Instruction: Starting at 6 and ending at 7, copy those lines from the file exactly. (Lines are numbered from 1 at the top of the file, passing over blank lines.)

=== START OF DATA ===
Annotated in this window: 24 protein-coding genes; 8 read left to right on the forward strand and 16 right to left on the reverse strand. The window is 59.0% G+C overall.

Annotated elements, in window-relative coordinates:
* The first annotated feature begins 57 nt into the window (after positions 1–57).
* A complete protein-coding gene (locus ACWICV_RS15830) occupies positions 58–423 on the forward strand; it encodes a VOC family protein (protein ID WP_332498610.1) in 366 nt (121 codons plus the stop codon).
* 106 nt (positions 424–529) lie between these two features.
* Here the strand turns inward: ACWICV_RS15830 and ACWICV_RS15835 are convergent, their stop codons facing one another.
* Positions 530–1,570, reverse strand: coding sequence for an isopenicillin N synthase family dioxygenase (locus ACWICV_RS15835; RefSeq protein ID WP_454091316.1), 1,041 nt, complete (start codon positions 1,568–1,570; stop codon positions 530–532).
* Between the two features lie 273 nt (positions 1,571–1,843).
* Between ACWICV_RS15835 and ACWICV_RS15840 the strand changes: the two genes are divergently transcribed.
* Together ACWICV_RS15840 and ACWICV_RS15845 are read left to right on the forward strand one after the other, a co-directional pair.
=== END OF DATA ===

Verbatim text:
* Here the strand turns inward: ACWICV_RS15830 and ACWICV_RS15835 are convergent, their stop codons facing one another.
* Positions 530–1,570, reverse strand: coding sequence for an isopenicillin N synthase family dioxygenase (locus ACWICV_RS15835; RefSeq protein ID WP_454091316.1), 1,041 nt, complete (start codon positions 1,568–1,570; stop codon positions 530–532).